GPA vs. Mock Trial

<p>I'm an undergraduate freshman this year at UT Austin, and though I was really interested in Mock Trial, I decided not to try out because I wanted to focus on my GPA. At the end of this semester, I easily maintained a 4.0, and I think I'll be able to keep that up (or at least very close) through upper division courses... unless I do Mock Trial.</p>

<p>That sounds a little fatalistic, but I know myself well. In high school, I got really caught up in Academic Decathlon and wasn't able to keep my grades up; I made a conscious effort to focus on classes even as Ac Dec got more competitive, and I just couldn't do it. From how the coaches and team members describe it, UT Mock Trial seems even more rigorous than Ac Dec was.</p>

<p>So my question is this: If I want to go to a Top-14-or-so law school, would it be better to keep my grades up and have a few minor ECs or to do Mock Trial and have maybe closer to a 3.5?</p>

<p>P.S.: I don't mean to come off as really cocky! Of course, I don't know for sure that I'll make Mock Trial or be able to keep close to a 4--I'm more just asking as a kind of strategic decision for admissions.</p>

<p>Please remember that none of us are professionals and none of us know you, but here is my advice. I don't work in admissions at a LS, so you should take this advice with cups of salt. </p>

<p>First, how good are you at standardized tests? The LSAT is even more important than GPA in terms of getting into LS. If you are good at standardized tests and got a 1550+ on the two main portions of the SAT and can buckle down to study for the LSAT, then you can "afford" to let your gpa suffer a bit. On the flip side, if your SAT was after studying, a 1350-1400--very good scores, of course, just not super scores--then you're going to need every point of your GPA.</p>

<p>Second, do you really think mock trial will make you drop .5? That's a huge drop. If you really think you can't do it without dropping that much, then I wouldn't do it, especially if you're not a wiz at standardized tests. But if you are really talking about a 3.7 or so, that's a different story. </p>

<p>Third, how good are you at mock trial? Dropping your Gpa .5 to do mock trial is not a good idea if you are good enough to make the team, but not good enough to be a <em>star.</em> I've nothing but my gut to back this up, but I think LSs are a bit more willing to forgive a bit of a drop in grades for those who end up being truly outstanding at ECs than for those who spend just as much time doing them but aren't <em>stars.</em> </p>

<p>Fourth, how high are you aiming for LS? There's a lot of difference in terms of difficulty of admission between YHS and Georgetown or Cornell. (In fact, if you are a Texas resident, I'd recommend UT Law over G'town or Cornell.) While ECs play a FAR lesser role in LS admission than in college admissions, LSs do want to see that you did something more than study for 4 years. If you don't do mock trial are there other ECs you will participate in that may be a bit less time consuming, but are still more than resume padders? if the "minor ECs" you are talking about are pure fluff that's different than if they are substantive. </p>

<p>I can't answer your question for you, but these are some of the things I think are relevant to making your decision.</p>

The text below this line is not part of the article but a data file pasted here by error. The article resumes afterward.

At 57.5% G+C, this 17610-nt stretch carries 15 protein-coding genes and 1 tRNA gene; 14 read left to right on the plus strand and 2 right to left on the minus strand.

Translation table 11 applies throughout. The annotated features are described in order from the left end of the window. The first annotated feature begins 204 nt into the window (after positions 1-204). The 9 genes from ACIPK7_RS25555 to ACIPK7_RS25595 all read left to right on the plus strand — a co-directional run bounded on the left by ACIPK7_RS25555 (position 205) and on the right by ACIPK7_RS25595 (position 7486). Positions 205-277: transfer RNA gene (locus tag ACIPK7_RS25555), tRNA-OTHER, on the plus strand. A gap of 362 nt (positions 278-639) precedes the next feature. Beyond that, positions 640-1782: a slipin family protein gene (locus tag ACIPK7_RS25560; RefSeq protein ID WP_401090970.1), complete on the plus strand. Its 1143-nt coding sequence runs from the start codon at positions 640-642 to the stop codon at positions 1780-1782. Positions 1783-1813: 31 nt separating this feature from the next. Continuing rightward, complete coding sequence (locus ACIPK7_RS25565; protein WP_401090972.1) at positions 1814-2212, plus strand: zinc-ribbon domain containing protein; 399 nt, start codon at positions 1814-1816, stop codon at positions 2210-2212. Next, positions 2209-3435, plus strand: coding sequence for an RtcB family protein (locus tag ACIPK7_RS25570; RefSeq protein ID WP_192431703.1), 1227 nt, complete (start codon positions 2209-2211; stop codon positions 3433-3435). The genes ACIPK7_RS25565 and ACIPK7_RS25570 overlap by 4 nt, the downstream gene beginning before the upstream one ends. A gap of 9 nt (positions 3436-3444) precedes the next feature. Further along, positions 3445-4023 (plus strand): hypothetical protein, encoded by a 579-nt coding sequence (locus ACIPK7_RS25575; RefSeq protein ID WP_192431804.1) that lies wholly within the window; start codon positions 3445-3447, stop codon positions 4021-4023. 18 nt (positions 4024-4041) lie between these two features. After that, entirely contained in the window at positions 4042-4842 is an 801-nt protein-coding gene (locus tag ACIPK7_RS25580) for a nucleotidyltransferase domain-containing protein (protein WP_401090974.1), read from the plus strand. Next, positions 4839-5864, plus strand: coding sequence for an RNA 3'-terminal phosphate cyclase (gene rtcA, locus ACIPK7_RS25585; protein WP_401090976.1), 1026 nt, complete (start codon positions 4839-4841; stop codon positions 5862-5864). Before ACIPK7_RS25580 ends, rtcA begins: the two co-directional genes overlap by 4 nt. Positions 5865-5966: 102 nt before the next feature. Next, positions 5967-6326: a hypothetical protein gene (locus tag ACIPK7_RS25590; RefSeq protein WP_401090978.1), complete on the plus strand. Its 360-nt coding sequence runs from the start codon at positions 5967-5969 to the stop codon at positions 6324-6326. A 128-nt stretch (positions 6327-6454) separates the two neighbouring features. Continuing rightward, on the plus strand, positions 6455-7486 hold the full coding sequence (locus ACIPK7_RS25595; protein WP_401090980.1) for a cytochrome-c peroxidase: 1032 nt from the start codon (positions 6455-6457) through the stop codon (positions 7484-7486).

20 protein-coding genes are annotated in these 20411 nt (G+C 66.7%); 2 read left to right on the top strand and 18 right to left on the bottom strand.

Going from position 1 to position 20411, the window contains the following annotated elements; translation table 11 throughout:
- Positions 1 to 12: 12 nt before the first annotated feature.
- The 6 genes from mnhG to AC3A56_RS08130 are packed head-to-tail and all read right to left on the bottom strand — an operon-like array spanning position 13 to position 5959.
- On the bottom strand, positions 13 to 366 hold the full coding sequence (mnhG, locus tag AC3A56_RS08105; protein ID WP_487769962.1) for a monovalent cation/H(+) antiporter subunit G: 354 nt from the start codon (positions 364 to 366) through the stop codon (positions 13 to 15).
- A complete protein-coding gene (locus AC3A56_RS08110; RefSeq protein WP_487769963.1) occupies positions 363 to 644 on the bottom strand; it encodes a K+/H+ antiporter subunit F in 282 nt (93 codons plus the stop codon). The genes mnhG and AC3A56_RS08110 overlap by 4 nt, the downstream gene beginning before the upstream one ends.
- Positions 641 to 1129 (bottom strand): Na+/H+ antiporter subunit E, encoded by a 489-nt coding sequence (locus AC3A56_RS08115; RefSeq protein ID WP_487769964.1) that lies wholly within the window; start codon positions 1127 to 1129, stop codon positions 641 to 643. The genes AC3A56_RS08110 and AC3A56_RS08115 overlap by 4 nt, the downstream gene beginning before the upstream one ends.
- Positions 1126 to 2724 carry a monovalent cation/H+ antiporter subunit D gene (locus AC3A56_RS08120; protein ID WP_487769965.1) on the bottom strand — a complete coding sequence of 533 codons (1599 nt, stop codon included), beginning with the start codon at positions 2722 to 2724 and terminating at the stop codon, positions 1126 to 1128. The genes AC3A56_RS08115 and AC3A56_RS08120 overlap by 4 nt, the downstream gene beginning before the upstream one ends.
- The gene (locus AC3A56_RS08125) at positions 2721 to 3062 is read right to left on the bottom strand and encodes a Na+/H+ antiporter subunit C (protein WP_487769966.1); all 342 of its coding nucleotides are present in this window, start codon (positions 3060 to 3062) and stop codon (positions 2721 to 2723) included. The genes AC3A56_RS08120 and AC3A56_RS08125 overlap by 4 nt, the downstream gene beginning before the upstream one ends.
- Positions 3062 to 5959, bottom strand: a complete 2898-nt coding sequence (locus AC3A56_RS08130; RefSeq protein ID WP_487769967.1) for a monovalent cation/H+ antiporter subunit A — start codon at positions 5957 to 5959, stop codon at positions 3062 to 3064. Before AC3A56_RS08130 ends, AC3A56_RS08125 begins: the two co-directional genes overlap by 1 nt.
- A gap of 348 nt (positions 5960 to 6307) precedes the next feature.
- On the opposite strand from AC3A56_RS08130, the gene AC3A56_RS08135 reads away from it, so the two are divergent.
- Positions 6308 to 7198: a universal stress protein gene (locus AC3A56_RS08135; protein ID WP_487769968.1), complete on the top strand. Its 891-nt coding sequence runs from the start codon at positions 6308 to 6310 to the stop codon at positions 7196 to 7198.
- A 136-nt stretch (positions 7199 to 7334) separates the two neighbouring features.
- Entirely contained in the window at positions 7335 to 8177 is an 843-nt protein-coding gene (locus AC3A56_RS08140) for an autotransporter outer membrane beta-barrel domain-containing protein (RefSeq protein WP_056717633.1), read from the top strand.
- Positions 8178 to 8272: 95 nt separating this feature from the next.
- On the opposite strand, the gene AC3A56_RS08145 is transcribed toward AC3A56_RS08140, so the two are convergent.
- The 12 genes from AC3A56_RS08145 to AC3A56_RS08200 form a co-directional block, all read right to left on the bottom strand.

<p>I realized after posting this question that it's probably a lot more complicated than I made it out to be, but I definitely appreciate the input.</p>

<p>The part about the LSAT is reassuring. I've never taken it before, but I made a 2370 SAT and have always been voraciously into complex logic problems. I only did high school Mock Trial as a witness for one year, but I made a perfect score at the state competition.</p>

<p>Even still, in high school, my grades dropped dramatically--I made Cs on the year in Bio and Calculus.</p>

<p>I don't know--I guess maybe there's just no right or wrong answer...</p>

<p>P.S.: Yeah, UT Law is probably at the top of my list unless I can get money to a T14.</p>

<p>GPA is more important than any extracurriculars, and law schools will take note of a downward trend in your grades. With that said, it would be a shame to miss something you really like (and that could help you decide what you like about law) just for the sake of law school admissions. Could you try mock trial and see how much your grades go down, and quit after a semester if you're unhappy with your grades? You could make a deal with yourself, like "I will not start my mock trial work until I have studied for x hours today."</p>

<p>Pursue your passion. If you can't handle Moot Court (Mock Trial) & undergraduate academics at a large state university, then it is unlikely that you will be comfortable at a Top 14 law school. Also, I do not agree with the above stated correlation between SAT & LSAT scores--although there may well be a correlation. Anyone scoring 700 or above on the SAT I CR section is capable of achieving a very high LSAT score with adequate preparation & motivation. I am referring to four years of undergraduate preparation of pursuing a rigorous & challenging course of study as well as review specific to the LSAT exam.</p>

you can't handle Moot Court (Mock Trial) & undergraduate academics at a large state university, then it is unlikely that you will be comfortable at a Top 14 law school.


<p>Again, I respectfully disagree with ColdWind. I don't think the OP is talking about flunking out. It's just that, based on prior experience, he knows that he can get so "into" his ECs that his grades will suffer. He's said he's afraid he'd drop to a 3.5 or so. Mock trial at some colleges is a 30-40 hour a week commitment, as much as a Division I varsity sport. If you can devote 30-40 hours to any activity and pull a 3.5 at UTexas-Austin, you'll do just fine in LS.</p>